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Dear cause of all my pain,
On the wide stormy main,
Thou wast preserved in vain,
Though still adored.
Hadst thou died there unseen,
My wounded eyes had been
Saved from the direst scene

Maid e'er deplored.
[Charlotte finds a letter.

Char. What's this?-A letter superscribed to me!

None could convey it here, but you, Maria.
Ungen' rous, cruel maid! to use me thus!

To join with flatt'ring men, to break my peace,

And persecute me to the last retreat!

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Agnes. Few else would think it so:
Those, who would once have thought them-
selves much honor'd

By the least favour, though 'twere but a look,
I could have shown them, now refuse to see
'Tis misery enough to be reduced [ine.
To the low level of the common herd,
Who, born to beggary, envy all above them :

Mar. Why should it break your peace, to But 'tis the curse of curses to endure
hear the sighs

Of honourable love? This letter is

Char. No matter whence: return it back unopen'd:

[mot,

I have no love, no charms, but for my WilNor would have any.

Mar. Alas! Wilmot's dead;

Or, living, dead to you.

[rish hope;
Char. I'll not despair: Patience shall che-
Nor wrong his honour by unjust suspicion.
I know his truth, and will preserve my own.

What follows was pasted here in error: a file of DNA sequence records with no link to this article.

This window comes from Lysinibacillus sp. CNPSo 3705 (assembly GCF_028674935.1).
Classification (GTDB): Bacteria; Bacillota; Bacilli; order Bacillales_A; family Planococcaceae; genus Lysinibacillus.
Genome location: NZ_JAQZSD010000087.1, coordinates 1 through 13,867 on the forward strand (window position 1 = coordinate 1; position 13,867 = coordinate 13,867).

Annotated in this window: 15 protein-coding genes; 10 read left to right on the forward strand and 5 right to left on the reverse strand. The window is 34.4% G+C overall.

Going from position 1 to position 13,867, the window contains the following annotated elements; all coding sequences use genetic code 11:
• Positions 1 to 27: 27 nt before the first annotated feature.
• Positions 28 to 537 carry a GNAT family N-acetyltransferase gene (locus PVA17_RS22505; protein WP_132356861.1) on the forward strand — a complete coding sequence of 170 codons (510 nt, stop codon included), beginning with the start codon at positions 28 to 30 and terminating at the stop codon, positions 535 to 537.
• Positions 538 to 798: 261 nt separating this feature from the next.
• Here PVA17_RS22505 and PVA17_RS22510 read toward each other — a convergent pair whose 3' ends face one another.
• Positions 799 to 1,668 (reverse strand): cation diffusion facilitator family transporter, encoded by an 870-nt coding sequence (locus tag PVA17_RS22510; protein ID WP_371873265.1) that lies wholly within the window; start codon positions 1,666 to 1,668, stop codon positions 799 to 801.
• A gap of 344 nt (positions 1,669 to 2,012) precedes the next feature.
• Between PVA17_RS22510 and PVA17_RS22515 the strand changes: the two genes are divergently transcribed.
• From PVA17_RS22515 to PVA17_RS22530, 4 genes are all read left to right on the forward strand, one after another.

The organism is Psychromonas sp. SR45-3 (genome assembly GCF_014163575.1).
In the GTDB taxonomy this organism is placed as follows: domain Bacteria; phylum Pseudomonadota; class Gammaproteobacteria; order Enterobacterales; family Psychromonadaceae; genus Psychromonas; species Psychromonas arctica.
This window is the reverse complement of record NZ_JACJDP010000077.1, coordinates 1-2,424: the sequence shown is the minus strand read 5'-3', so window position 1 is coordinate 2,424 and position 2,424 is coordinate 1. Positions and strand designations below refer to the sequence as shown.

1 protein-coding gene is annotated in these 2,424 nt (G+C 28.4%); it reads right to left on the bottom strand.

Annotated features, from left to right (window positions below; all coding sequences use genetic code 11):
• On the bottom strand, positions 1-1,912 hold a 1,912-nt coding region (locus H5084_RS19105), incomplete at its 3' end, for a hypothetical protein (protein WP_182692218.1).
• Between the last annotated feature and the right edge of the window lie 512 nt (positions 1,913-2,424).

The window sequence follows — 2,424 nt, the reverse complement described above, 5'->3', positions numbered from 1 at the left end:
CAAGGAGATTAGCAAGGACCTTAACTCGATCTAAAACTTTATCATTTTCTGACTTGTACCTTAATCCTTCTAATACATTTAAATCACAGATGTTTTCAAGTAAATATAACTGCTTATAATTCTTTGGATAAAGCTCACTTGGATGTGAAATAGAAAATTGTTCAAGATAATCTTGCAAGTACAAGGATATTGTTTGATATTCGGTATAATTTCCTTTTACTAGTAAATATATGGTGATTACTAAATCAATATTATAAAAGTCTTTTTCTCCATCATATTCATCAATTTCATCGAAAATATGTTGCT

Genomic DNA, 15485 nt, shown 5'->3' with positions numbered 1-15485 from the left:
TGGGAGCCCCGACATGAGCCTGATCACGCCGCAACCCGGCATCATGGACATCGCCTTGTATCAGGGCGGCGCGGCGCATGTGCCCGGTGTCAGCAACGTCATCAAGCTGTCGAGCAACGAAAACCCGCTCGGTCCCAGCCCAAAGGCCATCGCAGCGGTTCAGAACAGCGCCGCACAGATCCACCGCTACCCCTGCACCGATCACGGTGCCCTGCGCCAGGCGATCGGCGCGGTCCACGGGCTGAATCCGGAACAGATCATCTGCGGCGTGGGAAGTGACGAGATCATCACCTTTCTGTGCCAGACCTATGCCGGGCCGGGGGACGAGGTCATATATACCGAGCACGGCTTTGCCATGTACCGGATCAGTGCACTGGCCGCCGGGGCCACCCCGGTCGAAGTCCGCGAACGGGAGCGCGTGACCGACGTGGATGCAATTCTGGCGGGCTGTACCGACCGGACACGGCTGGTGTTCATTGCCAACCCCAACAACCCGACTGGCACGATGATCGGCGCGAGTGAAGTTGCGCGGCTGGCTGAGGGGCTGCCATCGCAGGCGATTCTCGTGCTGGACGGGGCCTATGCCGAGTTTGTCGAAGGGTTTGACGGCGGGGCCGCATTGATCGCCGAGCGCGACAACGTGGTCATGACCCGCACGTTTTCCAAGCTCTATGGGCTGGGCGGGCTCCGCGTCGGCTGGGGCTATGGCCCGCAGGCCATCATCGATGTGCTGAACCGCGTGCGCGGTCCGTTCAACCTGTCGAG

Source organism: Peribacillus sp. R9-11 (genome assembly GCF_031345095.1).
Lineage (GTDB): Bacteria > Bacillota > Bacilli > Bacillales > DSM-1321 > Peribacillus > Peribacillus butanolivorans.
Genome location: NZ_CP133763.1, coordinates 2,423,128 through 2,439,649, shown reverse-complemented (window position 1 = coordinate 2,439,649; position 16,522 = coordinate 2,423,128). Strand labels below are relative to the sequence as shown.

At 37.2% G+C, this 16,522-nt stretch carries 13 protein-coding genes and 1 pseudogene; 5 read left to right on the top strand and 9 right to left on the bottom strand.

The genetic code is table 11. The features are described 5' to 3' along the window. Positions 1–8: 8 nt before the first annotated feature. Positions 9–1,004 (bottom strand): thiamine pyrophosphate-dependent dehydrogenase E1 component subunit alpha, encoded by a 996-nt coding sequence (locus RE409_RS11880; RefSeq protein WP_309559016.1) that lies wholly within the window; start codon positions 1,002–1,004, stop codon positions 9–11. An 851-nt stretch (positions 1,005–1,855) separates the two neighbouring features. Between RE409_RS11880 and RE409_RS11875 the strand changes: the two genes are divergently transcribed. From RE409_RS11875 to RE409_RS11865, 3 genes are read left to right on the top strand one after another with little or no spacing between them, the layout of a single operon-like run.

But, to prevent all future importunity,
Know, thou incessant foe to my repose,
Whether he sleeps secure from mortal cares,
In the deep bosom of the boist'rous main,
Or, toss'd with tempest, still endures its rage;
No second choice shall violate my vows:
High Heaven, which heard them, and abhors
the perjured,

Can witness, they were made without reserve :
Never to be retracted, ne'er dissolved
By accident or absence, time or death.
Mar. And did your vows oblige you to
support

His haughty parents, to your utter ruin?-----
Well may you weep, to think on what you've
done.
[more
Char. I weep to think that I can do no
For their support. What will become of

them?

The hoary, helpless, miserable pair! Mar. What I can't praise, you force me to admire,

And mourn for you, as you lament for them. Your patience, constancy, and resignation, Merit a better fate.

Char. So pride would tell me,

And vain self-love, but I believe them not:
And if by wanting pleasure, I have gain'd
Humility, I'm richer for my loss.

Mar. You have the heavenly art still to improve [one, Your mind by all events-But here comes Whose pride seems to increase with her misfortunes.

Her faded dress, unfashionably fine,
As ill conceals her poverty, as that
Stein'd complaisance, her haughty, swelling

heart.

The insolent contempt of those we scorn.

Char. By scorning, we provoke them to
contempt,

And thus offend, and suffer in our turns: